Missouri Department of Conservation & University of Missouri Using Radio Collars For Elk Research
Radio collars will help answer questions about elk population growth and habitat use.
Written by Candice Davis, MDC
SHANNON COUNTY, Mo –-(Ammoland.com)- SHANNON COUNTY, Mo. — All 34 elk and five new calves at the Missouri Department of Conservation’s (MDC) Peck Ranch Conservation Area are sporting new jewelry, specifically radio collars, which are part of a cooperative research project with the University of Missouri.
According to MDC Resource Scientist and Elk Biologist Jason Sumners, the cooperative research project will provide critical information to help the MDC track the success of the elk restoration project, determine when management through hunting is appropriate, and guide future habitat and harvest management.
Sumners said the GPS (Global Positioning System)-enabled collars, provided by the university, may also assist MDC in deterring poachers.
Joshua J. Millspaugh, professor of Wildlife Management at the University of Missouri’s School of Natural Resources, said it’s critical that MDC has adequate information about what the elk do after their release from the holding pen.
“Close monitoring leads to effective management, and using radio collars is the most effective and efficient way to do this,” Millspaugh said.
He said the university hopes to gather a full spectrum of information on Missouri's new elk herd. A big portion of that information will go toward a population model of the elk herd that researchers hope will assist in projecting the growth of the herd and potential harvest, document possible physiological stress responses after the release, and observe movement patterns and resource selection.
By resource selection, Millspaugh said he means to observe what management practices specifically attract or discourage elk population growth. This is where Geographic Information System (GIS) data layers will come in handy by showing researchers what vegetation types are preferred by the elk.
Millspaugh said information collected each day will help the biologists understand where the elk go during different times of the day and why.
Elk survival data will also be collected to help determine when, where, and why elk die, which will help in predicting the rate of growth of the restored elk herd.
Arial surveys to develop elk census techniques and fecal sample collections to assess stress levels will accompany the information gathered from the radio collars. The elk will wear the radio collars as long as the research project is active.
Millspaugh said it’s important to note that, although this sort of research has been done for other restored elk populations, it hasn’t been accomplished to the same scale or with this level of technology. Although radio-collars have been a component of other elk restoration programs, such as those in Kentucky, Tennessee and Wisconsin, this project is unique in that each and every elk in Missouri’s new herd is collared.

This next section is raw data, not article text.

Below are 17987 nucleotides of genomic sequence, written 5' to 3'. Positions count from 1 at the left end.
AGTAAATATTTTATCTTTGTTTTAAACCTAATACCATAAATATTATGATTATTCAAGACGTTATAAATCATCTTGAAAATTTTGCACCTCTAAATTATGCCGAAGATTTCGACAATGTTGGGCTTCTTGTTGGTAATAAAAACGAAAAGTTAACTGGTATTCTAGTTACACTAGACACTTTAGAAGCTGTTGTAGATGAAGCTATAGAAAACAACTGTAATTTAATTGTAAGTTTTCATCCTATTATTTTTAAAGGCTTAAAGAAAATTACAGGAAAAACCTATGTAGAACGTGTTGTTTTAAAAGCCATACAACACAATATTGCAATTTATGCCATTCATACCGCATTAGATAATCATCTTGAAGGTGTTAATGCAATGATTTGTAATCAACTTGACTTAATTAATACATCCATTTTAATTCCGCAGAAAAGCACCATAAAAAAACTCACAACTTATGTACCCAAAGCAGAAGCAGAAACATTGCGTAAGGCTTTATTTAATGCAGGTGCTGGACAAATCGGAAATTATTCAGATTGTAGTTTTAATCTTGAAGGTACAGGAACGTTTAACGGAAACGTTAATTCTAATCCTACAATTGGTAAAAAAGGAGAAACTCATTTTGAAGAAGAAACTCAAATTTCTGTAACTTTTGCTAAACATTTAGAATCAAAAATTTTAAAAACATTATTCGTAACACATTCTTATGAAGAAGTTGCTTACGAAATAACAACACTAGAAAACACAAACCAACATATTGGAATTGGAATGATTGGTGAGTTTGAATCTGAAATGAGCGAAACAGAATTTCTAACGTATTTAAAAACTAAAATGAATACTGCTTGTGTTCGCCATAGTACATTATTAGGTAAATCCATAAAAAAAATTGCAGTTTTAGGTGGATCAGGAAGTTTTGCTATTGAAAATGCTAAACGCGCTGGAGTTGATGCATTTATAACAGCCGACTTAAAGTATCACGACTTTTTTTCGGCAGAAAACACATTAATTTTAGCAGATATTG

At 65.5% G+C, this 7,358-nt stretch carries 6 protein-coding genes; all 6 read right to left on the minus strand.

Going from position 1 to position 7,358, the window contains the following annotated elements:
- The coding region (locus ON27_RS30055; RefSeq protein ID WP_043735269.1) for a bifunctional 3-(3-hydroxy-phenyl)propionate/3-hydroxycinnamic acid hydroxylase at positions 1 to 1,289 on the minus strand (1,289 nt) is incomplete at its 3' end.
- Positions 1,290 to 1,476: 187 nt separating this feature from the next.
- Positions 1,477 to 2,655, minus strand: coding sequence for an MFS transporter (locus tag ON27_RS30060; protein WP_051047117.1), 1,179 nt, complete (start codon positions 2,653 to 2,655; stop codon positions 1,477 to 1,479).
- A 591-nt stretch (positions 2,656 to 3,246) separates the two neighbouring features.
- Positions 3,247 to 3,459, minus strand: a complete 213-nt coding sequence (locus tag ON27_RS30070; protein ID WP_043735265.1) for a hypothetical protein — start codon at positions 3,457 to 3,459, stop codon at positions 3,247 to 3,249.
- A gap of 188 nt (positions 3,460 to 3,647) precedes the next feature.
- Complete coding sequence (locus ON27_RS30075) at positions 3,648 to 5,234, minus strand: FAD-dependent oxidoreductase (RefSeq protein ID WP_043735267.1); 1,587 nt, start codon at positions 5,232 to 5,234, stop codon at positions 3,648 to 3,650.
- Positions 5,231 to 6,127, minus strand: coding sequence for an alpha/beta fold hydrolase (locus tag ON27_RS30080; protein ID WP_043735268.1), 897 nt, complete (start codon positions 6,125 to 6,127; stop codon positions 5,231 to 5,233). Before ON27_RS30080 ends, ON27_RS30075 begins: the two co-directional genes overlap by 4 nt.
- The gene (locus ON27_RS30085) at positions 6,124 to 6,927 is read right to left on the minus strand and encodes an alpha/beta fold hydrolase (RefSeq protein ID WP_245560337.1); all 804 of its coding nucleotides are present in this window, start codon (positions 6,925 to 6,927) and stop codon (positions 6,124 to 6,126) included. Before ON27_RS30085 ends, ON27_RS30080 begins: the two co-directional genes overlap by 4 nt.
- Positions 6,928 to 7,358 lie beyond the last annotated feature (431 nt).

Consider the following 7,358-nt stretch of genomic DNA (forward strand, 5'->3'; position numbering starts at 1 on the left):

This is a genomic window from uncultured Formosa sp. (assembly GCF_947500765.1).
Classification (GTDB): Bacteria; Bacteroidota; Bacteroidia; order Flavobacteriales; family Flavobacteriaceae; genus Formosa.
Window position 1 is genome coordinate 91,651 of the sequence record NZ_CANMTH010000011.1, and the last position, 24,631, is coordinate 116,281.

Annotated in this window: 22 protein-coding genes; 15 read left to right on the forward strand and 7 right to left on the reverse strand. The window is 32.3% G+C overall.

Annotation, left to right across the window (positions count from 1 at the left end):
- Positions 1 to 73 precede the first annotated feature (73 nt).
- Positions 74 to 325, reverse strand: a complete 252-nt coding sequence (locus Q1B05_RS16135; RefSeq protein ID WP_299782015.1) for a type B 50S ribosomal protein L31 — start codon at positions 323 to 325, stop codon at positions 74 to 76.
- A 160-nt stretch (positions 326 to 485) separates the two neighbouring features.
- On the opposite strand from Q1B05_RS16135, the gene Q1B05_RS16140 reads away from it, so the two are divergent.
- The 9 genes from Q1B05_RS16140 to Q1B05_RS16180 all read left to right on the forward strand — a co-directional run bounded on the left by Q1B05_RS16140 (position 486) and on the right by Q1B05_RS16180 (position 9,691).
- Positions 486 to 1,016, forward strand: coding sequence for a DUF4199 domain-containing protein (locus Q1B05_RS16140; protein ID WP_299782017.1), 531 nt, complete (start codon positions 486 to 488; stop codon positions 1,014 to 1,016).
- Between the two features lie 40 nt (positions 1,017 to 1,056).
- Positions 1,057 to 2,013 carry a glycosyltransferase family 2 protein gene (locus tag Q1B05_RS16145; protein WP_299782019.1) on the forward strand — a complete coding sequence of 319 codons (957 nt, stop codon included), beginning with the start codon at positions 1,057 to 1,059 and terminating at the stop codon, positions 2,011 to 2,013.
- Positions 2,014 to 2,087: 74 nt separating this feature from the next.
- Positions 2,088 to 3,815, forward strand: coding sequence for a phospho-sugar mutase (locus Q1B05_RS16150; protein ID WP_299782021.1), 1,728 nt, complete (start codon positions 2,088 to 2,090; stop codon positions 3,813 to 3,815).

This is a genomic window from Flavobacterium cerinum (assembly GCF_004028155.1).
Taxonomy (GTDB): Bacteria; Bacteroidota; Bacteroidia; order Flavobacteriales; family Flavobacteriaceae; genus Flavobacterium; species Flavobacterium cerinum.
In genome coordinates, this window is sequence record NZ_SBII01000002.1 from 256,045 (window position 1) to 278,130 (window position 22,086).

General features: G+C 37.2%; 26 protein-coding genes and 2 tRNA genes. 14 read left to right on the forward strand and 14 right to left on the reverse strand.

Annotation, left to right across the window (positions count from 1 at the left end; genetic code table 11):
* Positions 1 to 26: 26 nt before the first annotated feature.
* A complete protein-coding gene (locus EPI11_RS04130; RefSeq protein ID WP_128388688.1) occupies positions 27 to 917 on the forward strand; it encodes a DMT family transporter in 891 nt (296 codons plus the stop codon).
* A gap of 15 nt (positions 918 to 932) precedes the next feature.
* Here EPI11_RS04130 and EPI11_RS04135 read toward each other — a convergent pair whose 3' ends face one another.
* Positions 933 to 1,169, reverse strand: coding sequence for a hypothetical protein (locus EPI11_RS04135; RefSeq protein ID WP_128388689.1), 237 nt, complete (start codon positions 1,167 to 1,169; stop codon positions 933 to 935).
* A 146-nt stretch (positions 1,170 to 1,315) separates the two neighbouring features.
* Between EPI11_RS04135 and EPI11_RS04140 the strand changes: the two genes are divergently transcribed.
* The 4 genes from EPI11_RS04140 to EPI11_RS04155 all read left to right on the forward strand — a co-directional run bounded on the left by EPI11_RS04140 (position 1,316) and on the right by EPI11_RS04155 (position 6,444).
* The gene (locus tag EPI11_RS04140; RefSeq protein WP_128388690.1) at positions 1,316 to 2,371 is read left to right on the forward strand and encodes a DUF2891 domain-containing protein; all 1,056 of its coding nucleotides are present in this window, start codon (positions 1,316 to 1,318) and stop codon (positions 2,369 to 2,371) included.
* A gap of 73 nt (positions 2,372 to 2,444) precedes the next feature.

“The MDC should be given credit for their progressive and forward-thinking related to technology used in this project,” Millspaugh said. “It is not only the most efficient, but also the most cutting-edge available, and it will pay strong dividends in our ability to effectively manage the herd.”
Sumners said the MDC is fortunate to have a strong cooperative relationship with the university, and the experience and expertise that Millspaugh brings to the project.
Like others involved in the historic restoration of elk to Missouri, Millspaugh said his involvement has had a personal impact.
“This is a once in a lifetime opportunity and I am thrilled to be involved,” he said. “Although I’m involved in many other wildlife projects around the country, the opportunity to study elk in my backyard is special and exciting.”
The 346-square-mile elk restoration zone covers parts of Shannon, Carter and Reynolds counties and is home to Missouri’s newly restored elk herd. Sumners said catching sight of elk in the vast restoration zone may be a challenge for the public.
“These several dozen animals have more than 221,500 acres of habitat in the rugged terrain of the restoration zone,” Sumners said. “As we learn more and as the herd grows, public viewing opportunities will increase.”
The Rocky Mountain Elk Foundation provided funds for the initial purchase of radio collars, and the entire research project is supported by the Wildlife Restoration Program, administered through the U.S. Fish and Wildlife Service.
For more information on Missouri’s elk restoration efforts, visit www.MissouriConservation.org and search “elk restoration.”